Striving To Improve December 16, 2016 By Steve Kammerer, regional director, Southeast Region

Bad things happen in golf and life. Tackling problems and learning from mistakes can improve your outlook and performance.

As we enter college football bowl season, the teams that will compete for a championship have been officially selected. To determine which teams will face each other in bowl games, the selection committee had to consider factors beyond just team performance and record. The selection committee also had to consider the level of competition, the motivation of each team to play difficult teams out of conference and the ability of each team to win outside the confines of their home field.

Similar considerations may apply to potential job applicants. What has that individual accomplished? Have they gone outside their comfort zone to tackle new challenges and problems? How difficult or challenging were their previous jobs? The applicant must also be prepared to answer questions like, “What was your most difficult situation or problem and how did you solve it?”, “What motivates you?” and “What would you do differently if you were in this position?”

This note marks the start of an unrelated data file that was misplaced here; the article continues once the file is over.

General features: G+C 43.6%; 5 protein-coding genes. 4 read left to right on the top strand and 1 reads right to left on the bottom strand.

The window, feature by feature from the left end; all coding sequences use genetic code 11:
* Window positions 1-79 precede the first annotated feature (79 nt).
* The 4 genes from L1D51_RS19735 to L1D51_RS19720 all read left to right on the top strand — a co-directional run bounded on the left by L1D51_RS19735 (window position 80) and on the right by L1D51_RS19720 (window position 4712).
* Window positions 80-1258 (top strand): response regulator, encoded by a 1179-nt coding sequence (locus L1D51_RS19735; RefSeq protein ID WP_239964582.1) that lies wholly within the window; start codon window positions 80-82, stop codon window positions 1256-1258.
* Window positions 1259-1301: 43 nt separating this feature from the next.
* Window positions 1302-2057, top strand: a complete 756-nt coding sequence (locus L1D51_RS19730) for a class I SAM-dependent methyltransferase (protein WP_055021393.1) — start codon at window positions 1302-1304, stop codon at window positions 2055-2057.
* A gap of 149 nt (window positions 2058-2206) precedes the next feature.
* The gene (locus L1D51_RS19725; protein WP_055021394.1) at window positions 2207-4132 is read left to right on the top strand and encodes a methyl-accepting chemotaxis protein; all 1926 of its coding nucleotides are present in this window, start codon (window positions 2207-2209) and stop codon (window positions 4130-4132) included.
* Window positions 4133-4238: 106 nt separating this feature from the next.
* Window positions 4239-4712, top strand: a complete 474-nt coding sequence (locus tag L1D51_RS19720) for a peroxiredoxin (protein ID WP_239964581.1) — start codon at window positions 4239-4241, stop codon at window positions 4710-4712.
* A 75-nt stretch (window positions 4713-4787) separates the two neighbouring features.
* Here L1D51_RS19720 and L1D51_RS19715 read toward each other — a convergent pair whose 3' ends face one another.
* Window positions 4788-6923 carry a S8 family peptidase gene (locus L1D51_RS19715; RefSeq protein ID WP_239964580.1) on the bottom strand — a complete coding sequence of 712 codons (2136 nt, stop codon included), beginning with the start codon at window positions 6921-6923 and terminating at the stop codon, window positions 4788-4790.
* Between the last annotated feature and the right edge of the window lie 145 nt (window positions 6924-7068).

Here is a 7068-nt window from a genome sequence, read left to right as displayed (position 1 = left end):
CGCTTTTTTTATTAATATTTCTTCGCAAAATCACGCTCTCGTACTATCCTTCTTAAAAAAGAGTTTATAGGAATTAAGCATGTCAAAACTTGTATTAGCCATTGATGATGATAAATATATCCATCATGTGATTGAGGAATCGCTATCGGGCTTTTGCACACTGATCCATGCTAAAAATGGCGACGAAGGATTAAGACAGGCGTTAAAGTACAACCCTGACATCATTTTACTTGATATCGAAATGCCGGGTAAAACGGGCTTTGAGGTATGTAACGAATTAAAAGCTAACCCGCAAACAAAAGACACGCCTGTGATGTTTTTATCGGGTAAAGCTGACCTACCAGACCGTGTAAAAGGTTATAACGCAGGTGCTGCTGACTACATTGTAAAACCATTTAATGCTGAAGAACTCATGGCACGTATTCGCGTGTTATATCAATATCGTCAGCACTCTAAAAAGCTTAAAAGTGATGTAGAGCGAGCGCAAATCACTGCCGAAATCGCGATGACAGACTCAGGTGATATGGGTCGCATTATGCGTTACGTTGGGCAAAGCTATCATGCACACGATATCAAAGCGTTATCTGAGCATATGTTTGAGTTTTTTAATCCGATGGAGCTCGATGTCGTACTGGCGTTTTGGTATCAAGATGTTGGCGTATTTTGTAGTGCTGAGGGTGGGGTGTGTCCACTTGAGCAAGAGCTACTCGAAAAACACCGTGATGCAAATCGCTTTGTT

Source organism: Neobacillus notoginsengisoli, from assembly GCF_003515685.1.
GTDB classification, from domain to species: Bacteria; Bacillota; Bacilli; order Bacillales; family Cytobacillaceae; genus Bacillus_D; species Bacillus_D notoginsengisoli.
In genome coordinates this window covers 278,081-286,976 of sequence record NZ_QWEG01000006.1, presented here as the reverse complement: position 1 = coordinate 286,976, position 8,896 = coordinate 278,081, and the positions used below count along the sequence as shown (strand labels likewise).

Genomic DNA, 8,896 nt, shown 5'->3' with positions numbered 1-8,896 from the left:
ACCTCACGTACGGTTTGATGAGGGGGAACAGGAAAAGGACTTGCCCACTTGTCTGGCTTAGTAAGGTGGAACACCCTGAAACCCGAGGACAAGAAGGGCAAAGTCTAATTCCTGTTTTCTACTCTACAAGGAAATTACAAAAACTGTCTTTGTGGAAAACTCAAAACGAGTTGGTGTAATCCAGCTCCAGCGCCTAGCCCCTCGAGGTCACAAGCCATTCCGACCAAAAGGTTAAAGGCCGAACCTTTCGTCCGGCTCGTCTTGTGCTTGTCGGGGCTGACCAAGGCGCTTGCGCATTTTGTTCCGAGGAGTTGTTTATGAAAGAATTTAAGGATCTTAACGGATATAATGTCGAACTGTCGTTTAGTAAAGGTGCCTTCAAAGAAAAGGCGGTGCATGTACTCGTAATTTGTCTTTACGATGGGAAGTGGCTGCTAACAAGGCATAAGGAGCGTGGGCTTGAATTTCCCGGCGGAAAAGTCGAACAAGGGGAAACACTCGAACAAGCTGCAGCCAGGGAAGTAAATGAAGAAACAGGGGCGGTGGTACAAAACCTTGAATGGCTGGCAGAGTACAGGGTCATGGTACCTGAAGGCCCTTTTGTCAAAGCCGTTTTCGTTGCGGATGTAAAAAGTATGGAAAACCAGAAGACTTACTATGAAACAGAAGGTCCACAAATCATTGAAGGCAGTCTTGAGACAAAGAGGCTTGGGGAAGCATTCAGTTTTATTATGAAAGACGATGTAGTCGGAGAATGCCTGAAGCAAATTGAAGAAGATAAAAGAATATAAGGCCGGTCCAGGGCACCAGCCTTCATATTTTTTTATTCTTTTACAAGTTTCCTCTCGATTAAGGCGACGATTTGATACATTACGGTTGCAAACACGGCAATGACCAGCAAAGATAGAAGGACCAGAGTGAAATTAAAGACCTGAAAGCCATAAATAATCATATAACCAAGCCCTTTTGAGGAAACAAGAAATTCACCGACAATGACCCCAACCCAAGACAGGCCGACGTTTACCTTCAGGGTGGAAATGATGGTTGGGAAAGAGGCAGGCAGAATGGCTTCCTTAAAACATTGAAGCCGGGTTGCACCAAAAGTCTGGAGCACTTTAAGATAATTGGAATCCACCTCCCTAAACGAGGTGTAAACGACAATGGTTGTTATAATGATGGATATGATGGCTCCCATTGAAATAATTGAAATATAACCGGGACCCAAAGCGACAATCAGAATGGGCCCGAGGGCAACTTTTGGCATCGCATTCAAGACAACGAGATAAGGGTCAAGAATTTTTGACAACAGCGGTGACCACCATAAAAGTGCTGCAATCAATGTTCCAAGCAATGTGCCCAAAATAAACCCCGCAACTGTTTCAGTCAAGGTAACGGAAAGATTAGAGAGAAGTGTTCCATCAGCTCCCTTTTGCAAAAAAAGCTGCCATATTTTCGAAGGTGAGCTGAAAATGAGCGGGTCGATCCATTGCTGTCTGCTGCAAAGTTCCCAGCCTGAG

There is something to be said for seeking a new challenge or volunteering to tackle difficult problems. Staying engaged and passionate requires the drive and energy to continually improve as well as the ability to look at doing things differently, even at the risk of failing. Think of the Wright brothers who endured countless obstacles, skepticism and failures before they succeeded in putting a motorized airplane in the sky. Perhaps your responsibilities don’t quite approach this level of challenge; but, as we close out the year, review your accomplishments and develop objectives for next year. Remember to ask yourself the following:

  • How can I improve my performance?
  • What could I be doing differently?
  • Am I internally motivated or am I just doing what I'm told?
  • How can my actions help others and help the golf course?
  • Would I enjoy working with myself every day?
  • Knowing my capabilities, how would I grade myself?

As Albert Einstein once said, “If you want to live a happy life, tie it to a goal not to people or objects.”


Southeast Region Agronomists:

Chris Hartwiger, director, USGA Course Consulting Service -

Steve Kammerer, regional director –

Patrick M. O’Brien, agronomist –

Todd Lowe, agronomist –

Information on the USGA’s Course Consulting Service

Contact the Green Section Staff

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